For all its problems I still enjoyed the novel. I think if you draw any conclusions from my ramblings it should be this: it’s an entertaining novel, but an extremely flawed one. Often you’ll hear someone remark that they should have enjoyed a work more than they did based on their usual tastes; well, with this book I feel like I should have liked it less than I did.

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6 thoughts on “The Old Curiosity Shop by Charles Dickens

  1. This is Dickens’s most purely improvised novel. He had no idea what he was going to do from week to week. It was a weekly serial, which did not help – note, then, that Frederick could not be cut out! Too late, he was already published. Similarly, Dickens was stuck with the title.

    Meanwhile, a stage production of The Old Curiosity Shop started up (not involving Dickens – weak copyright laws) that told a completely different story, guessing from the first few serial installments that it would be a murder mystery. Just crazy.

    In jazz terms, this novel is the closest we have to a Dickens blowing session.

    • Welcome to my blog and thanks for commenting, Tom.

      Weren’t all his novel written in serial form though? I sometimes wonder if his titles are meant to be playful and a bit ironic. Dombey and Son (a future post coming soon) really being about Dombey and daughter. I could see The Old Curiosity Shop is symbolic for the world itself perhaps in which all the interesting curiosities are the variety of characters, while the shop itself is an afterthought. Still, I just feel like the curiosity shop itself should somehow have played a more prominent part of the story.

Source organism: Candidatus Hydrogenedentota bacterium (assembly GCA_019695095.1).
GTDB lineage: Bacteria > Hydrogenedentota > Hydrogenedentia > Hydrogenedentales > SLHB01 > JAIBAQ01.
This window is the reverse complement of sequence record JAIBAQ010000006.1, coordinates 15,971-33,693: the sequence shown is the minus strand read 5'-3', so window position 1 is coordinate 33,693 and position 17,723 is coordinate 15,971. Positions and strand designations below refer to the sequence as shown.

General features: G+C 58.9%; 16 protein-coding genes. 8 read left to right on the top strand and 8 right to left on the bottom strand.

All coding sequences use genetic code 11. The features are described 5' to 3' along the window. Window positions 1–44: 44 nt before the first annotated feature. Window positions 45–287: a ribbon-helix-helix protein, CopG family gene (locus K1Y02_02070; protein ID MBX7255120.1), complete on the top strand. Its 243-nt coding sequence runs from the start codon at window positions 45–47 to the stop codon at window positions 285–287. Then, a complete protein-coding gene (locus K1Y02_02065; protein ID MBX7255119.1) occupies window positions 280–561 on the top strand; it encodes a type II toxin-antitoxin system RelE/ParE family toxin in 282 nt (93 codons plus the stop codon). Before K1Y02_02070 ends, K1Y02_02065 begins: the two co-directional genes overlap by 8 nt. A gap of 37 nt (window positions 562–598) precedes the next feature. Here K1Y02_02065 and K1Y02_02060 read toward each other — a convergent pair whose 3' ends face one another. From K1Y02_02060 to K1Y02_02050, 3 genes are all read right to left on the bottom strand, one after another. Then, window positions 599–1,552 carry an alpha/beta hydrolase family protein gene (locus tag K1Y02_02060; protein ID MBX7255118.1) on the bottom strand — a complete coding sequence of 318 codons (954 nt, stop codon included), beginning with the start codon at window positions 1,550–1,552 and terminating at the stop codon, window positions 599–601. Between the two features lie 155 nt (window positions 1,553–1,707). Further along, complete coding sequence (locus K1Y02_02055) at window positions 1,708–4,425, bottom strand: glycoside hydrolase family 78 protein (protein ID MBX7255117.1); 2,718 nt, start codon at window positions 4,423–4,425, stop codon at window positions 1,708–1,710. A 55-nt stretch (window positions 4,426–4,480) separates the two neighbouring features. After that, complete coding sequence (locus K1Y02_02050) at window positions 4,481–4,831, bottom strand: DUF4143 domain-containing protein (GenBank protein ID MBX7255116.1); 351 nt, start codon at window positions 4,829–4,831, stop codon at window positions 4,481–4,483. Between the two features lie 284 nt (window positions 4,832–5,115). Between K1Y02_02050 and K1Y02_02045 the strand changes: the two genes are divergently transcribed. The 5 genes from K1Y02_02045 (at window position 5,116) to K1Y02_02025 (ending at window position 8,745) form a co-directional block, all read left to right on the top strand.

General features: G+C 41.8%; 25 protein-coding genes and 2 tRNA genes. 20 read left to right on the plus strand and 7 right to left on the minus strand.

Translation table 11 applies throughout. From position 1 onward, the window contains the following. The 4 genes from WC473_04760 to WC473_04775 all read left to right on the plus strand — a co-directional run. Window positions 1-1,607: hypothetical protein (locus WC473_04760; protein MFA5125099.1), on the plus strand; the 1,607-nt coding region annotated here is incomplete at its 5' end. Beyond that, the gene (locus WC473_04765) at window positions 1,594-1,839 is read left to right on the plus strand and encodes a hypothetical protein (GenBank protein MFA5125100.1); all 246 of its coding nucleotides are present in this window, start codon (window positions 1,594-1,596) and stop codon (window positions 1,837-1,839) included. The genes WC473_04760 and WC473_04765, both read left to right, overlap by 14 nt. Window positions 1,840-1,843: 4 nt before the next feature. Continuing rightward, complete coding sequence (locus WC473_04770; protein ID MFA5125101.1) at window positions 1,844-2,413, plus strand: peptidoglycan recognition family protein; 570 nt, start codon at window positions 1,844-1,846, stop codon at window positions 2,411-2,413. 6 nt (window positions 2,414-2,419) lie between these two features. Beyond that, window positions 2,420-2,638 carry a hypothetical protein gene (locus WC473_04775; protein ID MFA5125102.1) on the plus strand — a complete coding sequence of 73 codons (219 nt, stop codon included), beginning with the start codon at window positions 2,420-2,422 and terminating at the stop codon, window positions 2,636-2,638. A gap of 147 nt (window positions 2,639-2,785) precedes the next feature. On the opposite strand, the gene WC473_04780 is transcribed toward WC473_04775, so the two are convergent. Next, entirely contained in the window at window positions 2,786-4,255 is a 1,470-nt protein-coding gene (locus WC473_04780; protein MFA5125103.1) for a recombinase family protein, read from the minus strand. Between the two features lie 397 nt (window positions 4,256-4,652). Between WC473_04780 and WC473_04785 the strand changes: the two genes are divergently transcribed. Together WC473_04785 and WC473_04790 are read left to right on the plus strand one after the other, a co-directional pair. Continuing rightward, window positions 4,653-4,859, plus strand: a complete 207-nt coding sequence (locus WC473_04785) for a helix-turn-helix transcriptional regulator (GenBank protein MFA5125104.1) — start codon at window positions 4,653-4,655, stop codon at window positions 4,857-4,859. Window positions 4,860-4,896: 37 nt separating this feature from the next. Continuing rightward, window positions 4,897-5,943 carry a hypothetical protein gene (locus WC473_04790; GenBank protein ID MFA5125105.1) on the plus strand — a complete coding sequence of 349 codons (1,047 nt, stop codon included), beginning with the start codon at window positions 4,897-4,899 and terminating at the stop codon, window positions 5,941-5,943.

That is really interesting information about the stage production. It’s interesting to see how works often defy our initial expectations about them.

      • The serialization was usually monthly, not weekly. And Dickens did learn, over time, to plan more of his story in advance. Usually at this point he would plan a little bit and then wander off of his own track (as you saw in Nicholas Nickleby). In later novels, he planned a little more and stuck with the plan. The crazy thing about Old Curiosity Shop is that he had planned nothing. Whee!

        There was no way this method of composition was going to produce what either of us think of as a well-made novel, that is what I am saying.

      • That’s a good point in looking at the results that a weekly serial versus a monthly serial, sticking to a central plot versus improvising. All those little things in fiction and writing a reader can easily take for granted.

    • Glad I convinced you to add it to the pile. My own goal is to eventually have read all of Dickens novels. I still have Our Mutual Friend, Little Dorrit, Barnaby Rudge, Martin Chuzzlewit, and The Mystery of Edwin to go.